Our first night at Casita Sol we had neighbours in the blue house next door: Casita Ceilo. They were a nice young
the worst restaurant experience of our trip
I’m not covering my mouth because I’m going to spit it out - but because my mouth is full and Dave was taking my picture; although it warranted it.
couple from California who were in Costa Rica for the Envision festival. But after that it was just us up there. On our first day we borrowed a two person kayak and paddled around the bay - the only paddling we made time for during this trip unfortunately. It was nice but we timed it poorly! We went out across to what looked like an island for low tide - we caught the low tide but it started raining just before we got ashore. The first rain we’ve seen in Costa Rica! Not that it was cold... just wet. And the wind was blowing and a lot of water was coming into the kayak. The weather seemed to head out over the peninsula and not directly to us but there were dark grey clouds and thunder rolling around - just as load as the howler monkeys. We did paddle a bit more around the area before heading in. The rest of that day was mostly spent relaxing. Something Dave was desperately needing. He’s not such a big fan of the fast paced adventure travelling.
We looked into booking a guided tour of a nearby park or mangrove but no
one returned our inquiries. The Osa Peninsula is essentially or entirely taken up by the Corcovado national park, known as the last true wilderness of Costa Rica. We had envisioned visiting the park while in Golfito since it’s just across the bay, but you have to have a guide to visit it and it seems challenging to do a single day or half day visit - it’s mostly for multi-way treks. Next time I guess 😉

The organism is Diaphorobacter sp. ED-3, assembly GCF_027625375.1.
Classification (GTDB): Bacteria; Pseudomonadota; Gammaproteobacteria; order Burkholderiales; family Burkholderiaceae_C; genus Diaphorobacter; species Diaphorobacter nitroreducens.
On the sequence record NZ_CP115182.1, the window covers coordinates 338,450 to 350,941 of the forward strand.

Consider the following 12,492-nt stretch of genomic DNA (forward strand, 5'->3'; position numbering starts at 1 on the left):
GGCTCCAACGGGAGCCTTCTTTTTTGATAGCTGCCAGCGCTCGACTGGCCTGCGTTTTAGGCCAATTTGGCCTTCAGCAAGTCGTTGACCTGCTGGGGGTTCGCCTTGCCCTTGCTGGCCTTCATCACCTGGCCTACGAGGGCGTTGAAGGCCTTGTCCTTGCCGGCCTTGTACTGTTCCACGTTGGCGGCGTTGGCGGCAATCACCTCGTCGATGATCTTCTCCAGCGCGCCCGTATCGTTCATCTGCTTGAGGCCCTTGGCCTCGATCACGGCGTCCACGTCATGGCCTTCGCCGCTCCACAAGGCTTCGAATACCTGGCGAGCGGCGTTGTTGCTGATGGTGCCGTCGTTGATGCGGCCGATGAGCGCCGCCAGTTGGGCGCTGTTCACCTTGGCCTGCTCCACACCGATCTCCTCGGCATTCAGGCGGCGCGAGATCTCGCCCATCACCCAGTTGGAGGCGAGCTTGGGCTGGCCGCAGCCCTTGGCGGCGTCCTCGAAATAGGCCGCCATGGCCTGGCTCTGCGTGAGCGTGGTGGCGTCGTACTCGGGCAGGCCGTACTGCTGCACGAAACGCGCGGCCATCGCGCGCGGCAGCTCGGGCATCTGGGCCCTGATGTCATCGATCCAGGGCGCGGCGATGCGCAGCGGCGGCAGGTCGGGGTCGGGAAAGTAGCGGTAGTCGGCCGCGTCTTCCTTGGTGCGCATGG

The entire Golfito area and the surrounding areas are still very much jungle. So even though we weren’t hiking around in Corcovado itself, we still experienced the area. We found a reserve close to Golfito and went for a nice hike on our second full day in Golfito. The reserve was called the Golfito wildlife reserve and apparently it’s not very visited. This was evident in how difficult it was to pay for our park entry. We could have walked the trails without paying. And in fact we started on the trail without doing so but went back to put on our hiking boots and bug spray and tried again at paying. The trails were well marked, the scenery beautiful. We hiked all
African palm oil industry
Palm trees lining both sides of the highway for long stretches
the trails of the park (not that much really). First to a waterfall and then on the longer loop. The last loop took us close to the airport where you could hear someone weed whacking. It wasn’t exactly the most park-like experience at that moment. But other than that it was a good experience.
On our last night in Golfito we went to a nicer restaurant for dinner. It was at a marina that was a hotel/resort. The service was great and it was a beautiful setting. The food was good but it was very frustrating because they were out of EVERYTHING I tried to order. In the end Dave and I shared guacamole, he had a burger (and enormous burger!!) and I ordered the Aztec soup (was actually incredibly good). The guacamole was fun though. The server made it at our table in a large mortar and pestle and we got to direct how much of all the ingredients to add. It was very tasty. During dinner we watched a large container ship makes it was out of the port and another make its way in - very slowly. And as we drove back to Casita Sol we
saw all the tanker trucks lining up again to offload their palm oil.